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8 country music feminist anthems you need

You’re probably still coming down from the 50th Academy of Country Music Awards—it’s okay, a lot of people are. In a true half-century celebration, the ACMs went big, throwing the annual party in AT&T Stadium in Arlington, Texas. The night was huge for women, with three of the seven Milestone awards going to women (Reba McEntire, Miranda Lambert, and Taylor Swift) and Miranda Lambert taking home the most awards for the night, even if she was overlooked for a fourth nomination for Entertainer of the Year.

But at the end of the day, country music is no stranger to a little girl power. Feminism runs deep in the roots of country music, back from Dolly to a couple girls in a country song. Here, my top eight feminist anthems in the world of country music:

Dolly Parton, “Just Because I’m a Woman”

Calm down, Internet. Feminism isn’t a 21st-century convention. Dolly Parton proves that with her boldly titled “Just Because I’m a Woman.” In short, the synopsis is: “Sorry I’m independent. We’re practically the same, so don’t shade my lady existence.” Dolly was 100 percent shameless in throwing down truth bombs, and proved that country music was anything but just a man’s game. The words of her song ring just as true and relevant today, so you can only imagine the stir they caused back in 1968 when Dolly laid down the law: You say the rules are different for women, and that’s not fair.

Best line: “My mistakes are no worse than yours, just because I’m a woman.”

Jeannie C. Riley, “Harper Valley P.T.A.”

Harper Valley P.T.A.

Jeannie C. Riley is the mom you want on your side if you’re walking down the street after dropping your kid off at school and you’re getting catcalled, because she has ALL THE GOSSIP. In response to a letter from the P.T.A. about her clothing and lifestyle, the song’s protagonist goes to school and gets real on everyone. Outfitted in her miniskirt, she goes down the line throwing shade at every member of the P.T.A., proving that instead of focusing on her wardrobe, it may benefit them to focus on their own lives. Zing.

Best line: “And then you have the nerve to tell me that you think that as a mother I’m not fit? / Well this is just another Peyton Place and you’re all Harper Valley hypocrites.”

Dixie Chicks, “Sin Wagon”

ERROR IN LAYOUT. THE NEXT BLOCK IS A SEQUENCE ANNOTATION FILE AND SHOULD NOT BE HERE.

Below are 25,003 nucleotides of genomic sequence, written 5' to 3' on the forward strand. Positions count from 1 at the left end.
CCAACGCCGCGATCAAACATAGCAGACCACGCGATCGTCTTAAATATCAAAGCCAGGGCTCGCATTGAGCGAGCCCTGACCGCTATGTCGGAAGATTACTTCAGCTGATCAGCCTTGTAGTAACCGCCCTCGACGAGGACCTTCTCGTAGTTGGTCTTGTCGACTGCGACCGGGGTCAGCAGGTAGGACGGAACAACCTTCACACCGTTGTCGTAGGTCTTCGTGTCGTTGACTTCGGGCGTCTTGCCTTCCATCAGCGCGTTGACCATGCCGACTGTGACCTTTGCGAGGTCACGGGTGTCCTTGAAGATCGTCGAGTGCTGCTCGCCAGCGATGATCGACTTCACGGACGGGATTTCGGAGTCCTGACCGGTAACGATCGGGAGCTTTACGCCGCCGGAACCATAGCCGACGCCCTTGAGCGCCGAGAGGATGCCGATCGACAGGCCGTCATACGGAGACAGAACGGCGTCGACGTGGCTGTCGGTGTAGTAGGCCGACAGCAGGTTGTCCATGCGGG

If Nashville ever wanted a live-wire act to shake up the country music landscape, they got it in the Dixie Chicks. Clearly unafraid to make a political statement, the Dixie Chicks became even more polarizing after lead singer Natalie Maines’ comments about President George W. Bush. But leading up to that, the Chicks released “Sin Wagon”—an anthem that ditches the pearls and heels for a can of “t- ounce nutrition.” Also, we got introduced to mattress dancin’, and that’s super-important.

Best line: “On a mission to make somethin’ happen / Feel like Delilah lookin’ for Samson / Do a little mattress dancin’ / That’s right, I said mattress dancin’.”

Miranda Lambert, “Kerosene”

Before Miranda Lambert became the country music force that she is today, she shook up the scene with the release of “Kerosene,” which simply follows her emptying out the world’s suspiciously never-ending kerosene supply from her lover’s house all the way to the bed he’s in with his mistress, conveniently situated in the middle of the street she’s walking down. “Kerosene” laid a foundation for Miranda Lambert that perfectly encompasses who she is as a music artist and a woman: a force to be reckoned with.

Best line: “Forget your high society / I’m soakin’ it in kerosene.”

Reba McEntire, “Is There Life Out There?”

Is There Life Out There?

Reba is a legend for a lot of reasons—partially because the woman has been hanging out in the country music scene for five decades, and partially because she just released a new album and slayed on the ACM Awards before taking home a Milestone Award. But most of all, Reba is a queen of country music because her music videos essentially double as mini-feature-length films. Songs like “Fancy” and “The Night the Lights Went Out in Georgia” are outstanding, but the story behind “Is There Life Out There?” has a hard-working mother returning to school to get her degree. Also Huey Lewis in her husband. In 1991, this was super-groundbreaking (both going back to school and Huey Lewis).

Best line: “She’s done what she should / Should she do what she dares?”

Maddie & Tae, “Girl in a Country Song”

Feminism in country music often takes a subtle approach, in the form of a story or an angry woman looking for revenge, so it’s nice to see two 19-year-old newbies come on to the scene and question the norm. In a time of “bro country,” Maddie & Tae turn country music conventions on their head. They place men in cutoffs, tied shirts, and cowboy boots while they run the show from the back of a pickup. Mind you, that’s all while tearing down every stereotype that country music has placed upon women in country music. Cheers to you, Madd & Tae … you know, when you’re legally able to drink. Oh, and runner-up for best line? “Shakin’ my money maker ain’t ever made me a dime / And there ain’t no sugar in this shaker of mine.” SLAY.

Best line: “Being the girl in a country song, how in the world did it go so wrong? / Like all we’re good for is lookin’ good for you and your friends on the weekend, nothin’ more.”

Kellie Pickler, “Don’t You Know You’re Beautiful?”

If one thing is true about life, it’s that there’s power in numbers. If there’s another thing that might be true, it’s that there’s even more power when you put all that power on roller skates. That’s what Kellie Pickler does in her video for “Don’t You Know You’re Beautiful?” The song focuses in on women of all ages, reminding them that beauty is, indeed, deeper than the skin. There’s, like, just a couple seconds of equating innocence to virginity, but the main message is be yourself, and that pretty much always wins out, right?